12. 12. elders Elderly individuals may have altered drug metabolism, • gastric mucosal atrophy • decreased gastric motility leading to altered absorption, • change in hepatic and renal function, • altered albumin levels. • Studies demonstrated a prolonged half-life, which could be explained entirely by reduced creatinine clearance • The elimination half-life is approximately 10-llh, compared to 7.7h in younger normal subjects • Adjustments in dosage should be made based on estimated creatinine clearance, taking body mass into account.
  13. 13. Liver failure • Mild to moderate (Child-Pugh class A or B) hepatic impairment do not alter the clearance of levetiracetam, and no dosage adjustments are required. • However, in severe hepatic failure (Child-Pugh class C) there is a reduced clearance, most likely due to concomitant renal insufficiency . • Adjustments in dose should therefore be made based on renal rather than hepatic function.
  14. 14. Renal failure patients with renal failure on dialysis, a dose of 500-1000 mg once daily is recommended, with a supplemental dose of 250-500 mg after dialysis treatment
  15. 15. 31 -Betts T, Waegemans T, Crawford 32 Cereghino JJ etal. 33 . Shorvon SD etal 41 -Ben-Menachem E, Falter U .
  16. 16. • The efficacy of levetiracetam in treatment of primary generalized epilepsy including tonic-clonic, absence and myoclonic epilepsy was reported in a recent small case series. • effective in juvenile myoclonic epilepsy (JME). Among 30 patients with resistant JME who received levetiracetam, 62% became seizure free • reports suggest that levetiracetam is potentially efficacious in photosensitive epilepsy • patients with progressive myoclonic epilepsy have experienced dramatic improvements with the addition of levetiracetam to their regimen • useful in the treatment of other epilepsies including atypical absence and atonic seizures
  17. 17. indications Adjunctive to • Partial onset seizures in adults,children >4 yrs • Myoclonus in adults,children>12 yrs ,JME • Primary GTCS in adults,children>6 yrs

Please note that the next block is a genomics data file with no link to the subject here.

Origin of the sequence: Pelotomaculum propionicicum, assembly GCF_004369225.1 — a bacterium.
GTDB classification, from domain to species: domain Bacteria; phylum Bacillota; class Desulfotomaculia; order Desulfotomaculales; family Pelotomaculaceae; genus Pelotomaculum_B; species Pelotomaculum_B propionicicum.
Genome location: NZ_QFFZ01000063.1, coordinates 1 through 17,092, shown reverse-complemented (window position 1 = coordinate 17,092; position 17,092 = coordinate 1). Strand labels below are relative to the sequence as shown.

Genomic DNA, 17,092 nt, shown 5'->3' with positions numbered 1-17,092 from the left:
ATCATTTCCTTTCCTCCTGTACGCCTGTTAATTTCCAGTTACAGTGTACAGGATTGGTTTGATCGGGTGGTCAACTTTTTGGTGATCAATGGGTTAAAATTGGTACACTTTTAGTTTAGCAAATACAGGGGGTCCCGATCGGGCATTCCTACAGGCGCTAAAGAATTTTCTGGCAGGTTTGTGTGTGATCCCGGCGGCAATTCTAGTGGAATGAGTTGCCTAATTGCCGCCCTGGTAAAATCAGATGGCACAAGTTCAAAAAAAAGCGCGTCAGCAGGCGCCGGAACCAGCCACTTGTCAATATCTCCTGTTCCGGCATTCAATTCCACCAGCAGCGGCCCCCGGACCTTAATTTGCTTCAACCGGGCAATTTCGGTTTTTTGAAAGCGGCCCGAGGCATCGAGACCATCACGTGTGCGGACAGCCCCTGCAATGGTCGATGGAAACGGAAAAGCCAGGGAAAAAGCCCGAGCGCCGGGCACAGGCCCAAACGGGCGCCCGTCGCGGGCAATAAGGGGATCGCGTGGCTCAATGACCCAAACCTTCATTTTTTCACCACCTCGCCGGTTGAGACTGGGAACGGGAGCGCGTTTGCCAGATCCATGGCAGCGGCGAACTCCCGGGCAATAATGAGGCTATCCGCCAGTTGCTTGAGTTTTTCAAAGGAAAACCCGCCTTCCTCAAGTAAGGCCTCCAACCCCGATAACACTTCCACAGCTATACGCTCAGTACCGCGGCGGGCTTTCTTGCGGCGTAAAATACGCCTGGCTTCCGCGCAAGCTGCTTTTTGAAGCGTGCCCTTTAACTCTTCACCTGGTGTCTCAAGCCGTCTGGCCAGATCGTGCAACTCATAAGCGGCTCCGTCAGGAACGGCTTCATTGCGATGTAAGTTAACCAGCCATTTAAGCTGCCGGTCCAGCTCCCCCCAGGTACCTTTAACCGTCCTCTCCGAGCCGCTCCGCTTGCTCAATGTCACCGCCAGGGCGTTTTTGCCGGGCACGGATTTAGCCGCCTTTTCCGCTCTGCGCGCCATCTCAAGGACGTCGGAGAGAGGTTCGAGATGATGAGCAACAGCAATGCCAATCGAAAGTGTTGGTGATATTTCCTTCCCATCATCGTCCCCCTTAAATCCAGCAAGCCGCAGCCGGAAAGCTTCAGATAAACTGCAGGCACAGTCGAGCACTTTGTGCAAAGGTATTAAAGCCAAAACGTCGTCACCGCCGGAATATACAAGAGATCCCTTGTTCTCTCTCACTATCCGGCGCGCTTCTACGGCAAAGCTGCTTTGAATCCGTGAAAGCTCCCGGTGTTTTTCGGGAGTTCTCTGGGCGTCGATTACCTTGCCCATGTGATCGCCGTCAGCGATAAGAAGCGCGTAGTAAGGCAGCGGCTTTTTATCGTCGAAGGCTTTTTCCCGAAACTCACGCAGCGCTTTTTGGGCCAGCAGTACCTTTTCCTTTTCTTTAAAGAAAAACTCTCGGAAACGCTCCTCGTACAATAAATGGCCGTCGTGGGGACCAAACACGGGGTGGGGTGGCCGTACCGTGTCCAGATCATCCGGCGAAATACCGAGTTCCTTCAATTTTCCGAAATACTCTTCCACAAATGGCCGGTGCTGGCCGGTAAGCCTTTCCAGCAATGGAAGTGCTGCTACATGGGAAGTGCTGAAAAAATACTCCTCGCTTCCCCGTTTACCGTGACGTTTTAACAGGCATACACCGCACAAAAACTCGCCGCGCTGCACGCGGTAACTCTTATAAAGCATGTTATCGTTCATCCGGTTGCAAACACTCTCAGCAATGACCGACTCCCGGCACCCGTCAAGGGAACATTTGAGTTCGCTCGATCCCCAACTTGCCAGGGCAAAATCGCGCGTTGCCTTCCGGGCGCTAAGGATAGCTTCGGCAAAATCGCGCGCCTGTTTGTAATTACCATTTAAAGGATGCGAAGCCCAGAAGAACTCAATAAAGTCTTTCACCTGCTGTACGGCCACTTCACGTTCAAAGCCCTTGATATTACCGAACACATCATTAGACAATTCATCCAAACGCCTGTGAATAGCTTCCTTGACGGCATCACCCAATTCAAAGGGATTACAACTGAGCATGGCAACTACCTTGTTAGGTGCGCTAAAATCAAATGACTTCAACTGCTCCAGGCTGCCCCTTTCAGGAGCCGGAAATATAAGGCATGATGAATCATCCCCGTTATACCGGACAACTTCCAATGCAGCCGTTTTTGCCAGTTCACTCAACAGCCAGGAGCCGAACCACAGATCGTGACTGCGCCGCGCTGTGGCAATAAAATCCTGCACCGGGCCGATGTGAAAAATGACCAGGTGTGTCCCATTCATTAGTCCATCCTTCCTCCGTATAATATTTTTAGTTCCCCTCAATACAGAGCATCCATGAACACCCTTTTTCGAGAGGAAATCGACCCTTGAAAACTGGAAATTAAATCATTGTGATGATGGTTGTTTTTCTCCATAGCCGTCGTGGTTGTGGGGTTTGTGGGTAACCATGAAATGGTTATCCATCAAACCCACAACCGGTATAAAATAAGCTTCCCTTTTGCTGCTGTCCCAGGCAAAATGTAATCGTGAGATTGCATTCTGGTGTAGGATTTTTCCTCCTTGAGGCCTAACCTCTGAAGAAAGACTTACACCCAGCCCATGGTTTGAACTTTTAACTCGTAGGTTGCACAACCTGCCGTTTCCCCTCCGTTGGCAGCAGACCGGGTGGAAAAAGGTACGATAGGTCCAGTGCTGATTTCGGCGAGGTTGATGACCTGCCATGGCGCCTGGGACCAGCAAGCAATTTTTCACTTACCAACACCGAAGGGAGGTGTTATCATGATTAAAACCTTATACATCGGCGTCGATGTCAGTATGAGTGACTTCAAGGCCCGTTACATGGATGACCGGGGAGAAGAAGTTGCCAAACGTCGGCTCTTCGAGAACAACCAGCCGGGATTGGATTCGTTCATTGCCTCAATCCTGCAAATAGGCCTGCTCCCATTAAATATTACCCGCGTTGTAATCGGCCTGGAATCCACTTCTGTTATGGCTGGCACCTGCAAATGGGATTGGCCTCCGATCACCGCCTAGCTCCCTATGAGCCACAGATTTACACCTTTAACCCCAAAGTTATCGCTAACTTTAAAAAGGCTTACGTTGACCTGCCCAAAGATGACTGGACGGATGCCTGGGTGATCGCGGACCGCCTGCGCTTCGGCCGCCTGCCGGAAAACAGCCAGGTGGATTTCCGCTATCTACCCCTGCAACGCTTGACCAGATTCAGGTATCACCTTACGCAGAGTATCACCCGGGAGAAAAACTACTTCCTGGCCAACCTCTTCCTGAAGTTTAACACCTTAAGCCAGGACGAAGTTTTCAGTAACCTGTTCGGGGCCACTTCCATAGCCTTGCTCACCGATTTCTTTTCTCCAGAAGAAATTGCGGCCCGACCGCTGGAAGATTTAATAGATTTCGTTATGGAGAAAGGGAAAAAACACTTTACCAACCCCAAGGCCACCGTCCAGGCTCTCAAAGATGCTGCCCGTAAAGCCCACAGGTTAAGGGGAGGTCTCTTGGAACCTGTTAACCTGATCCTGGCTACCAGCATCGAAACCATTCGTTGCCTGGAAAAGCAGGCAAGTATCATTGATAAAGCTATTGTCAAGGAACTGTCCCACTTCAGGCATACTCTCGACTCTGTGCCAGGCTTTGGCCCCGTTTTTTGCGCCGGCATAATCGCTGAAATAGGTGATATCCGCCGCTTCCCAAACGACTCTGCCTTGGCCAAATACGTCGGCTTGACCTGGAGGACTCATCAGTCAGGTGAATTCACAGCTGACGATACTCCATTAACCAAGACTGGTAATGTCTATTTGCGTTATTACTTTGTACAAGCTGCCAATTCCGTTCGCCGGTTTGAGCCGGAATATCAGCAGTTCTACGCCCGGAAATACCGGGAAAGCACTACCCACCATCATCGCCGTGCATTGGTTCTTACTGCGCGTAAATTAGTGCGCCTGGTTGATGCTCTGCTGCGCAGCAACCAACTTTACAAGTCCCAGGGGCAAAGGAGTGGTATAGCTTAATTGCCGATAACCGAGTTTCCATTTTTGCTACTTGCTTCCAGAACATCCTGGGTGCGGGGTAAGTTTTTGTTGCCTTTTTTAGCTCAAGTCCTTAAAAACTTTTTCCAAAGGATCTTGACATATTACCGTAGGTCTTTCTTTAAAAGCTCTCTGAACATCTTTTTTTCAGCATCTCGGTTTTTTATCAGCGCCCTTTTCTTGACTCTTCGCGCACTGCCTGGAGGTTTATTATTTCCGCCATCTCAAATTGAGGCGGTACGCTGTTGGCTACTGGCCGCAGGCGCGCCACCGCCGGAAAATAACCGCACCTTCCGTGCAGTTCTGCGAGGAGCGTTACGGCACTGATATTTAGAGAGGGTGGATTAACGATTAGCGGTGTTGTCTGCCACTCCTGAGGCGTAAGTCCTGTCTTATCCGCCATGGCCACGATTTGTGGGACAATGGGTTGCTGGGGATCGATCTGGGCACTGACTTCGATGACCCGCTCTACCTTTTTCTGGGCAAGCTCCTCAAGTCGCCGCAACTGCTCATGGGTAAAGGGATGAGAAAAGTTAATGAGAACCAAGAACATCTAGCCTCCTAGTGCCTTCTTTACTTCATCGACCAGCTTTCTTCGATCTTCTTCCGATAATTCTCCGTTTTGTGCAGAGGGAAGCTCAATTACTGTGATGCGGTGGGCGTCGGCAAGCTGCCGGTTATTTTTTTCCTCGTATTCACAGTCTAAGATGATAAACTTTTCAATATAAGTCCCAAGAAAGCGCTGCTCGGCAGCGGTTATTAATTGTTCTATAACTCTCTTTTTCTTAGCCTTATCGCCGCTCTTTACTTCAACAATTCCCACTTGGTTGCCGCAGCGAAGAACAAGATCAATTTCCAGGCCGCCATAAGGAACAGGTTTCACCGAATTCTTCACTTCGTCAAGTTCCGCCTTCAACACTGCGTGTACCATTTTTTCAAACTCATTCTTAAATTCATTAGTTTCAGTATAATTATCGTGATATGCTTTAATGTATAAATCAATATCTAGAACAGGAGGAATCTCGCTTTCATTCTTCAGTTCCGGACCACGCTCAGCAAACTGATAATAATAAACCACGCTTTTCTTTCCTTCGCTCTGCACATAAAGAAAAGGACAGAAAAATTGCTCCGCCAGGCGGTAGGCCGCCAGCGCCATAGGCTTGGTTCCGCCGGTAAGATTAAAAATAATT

18. 18. Side-effects • Somnolence ,20.4% of patients on lOOOmg of levetiracetam vs. 18.8% on 3000 mg, as compared to 13.7% of placebo patients • asthenia. 14.7% vs. 9.1 % of placebo • nausea, • dizziness and headache. • Infections including upper respiratory tract (rhinitis and pharyngitis) and urinary tract infections • agitation, hostility, anxiety, apathy, emotional lability, depersonalization and depression,13.3% of levetiracetam patients compared to 6.2% in placebo • suicidal behaviour was reported in 0.5% vs. none for placebo group • In a pooled analysis, >25% worsening of seizures occurred during add-on trials in the placebo group (26%) than in the levetiracetam-treated group (14%) • Anemia,leukopenia
  19. 19. • Idiosyncratic adverse effects • Teratogenicity • Adverse effects of levetiracetam in paediatric patients • Overdosage • Tolerance
  20. 20. 50- Bourgeois B etal. 57- Wannag E, Eriksson A, Brockmeier, 59- Faircloth VC . etal 60- Strunc M, Levisohn P .
  21. 21. Clinical therapeutics • highly water soluble, • Levetiracetam is not metabolized by the liver. • It is free of non-linear metabolic kinetics, autoinduction and drug-drug interactions • it lacks protein binding (<10%), which avoids the problem of displacement of highly protein-bound drugs. • potentially broadspectrum effects • low rate of side-effects • The starting dose of levetiracetam is typically 500 mg BID, • The dose can be titrated by 500-1000 mg every 1-2 weeks until maximum benefit • children aged 6-12 years used mean doses of 40mg/kg/day
  22. 22. FORMS • TABLETS OF 250 mg, 500 mg, 1000mg, • Solution form • Parenteral form(phase iv trails )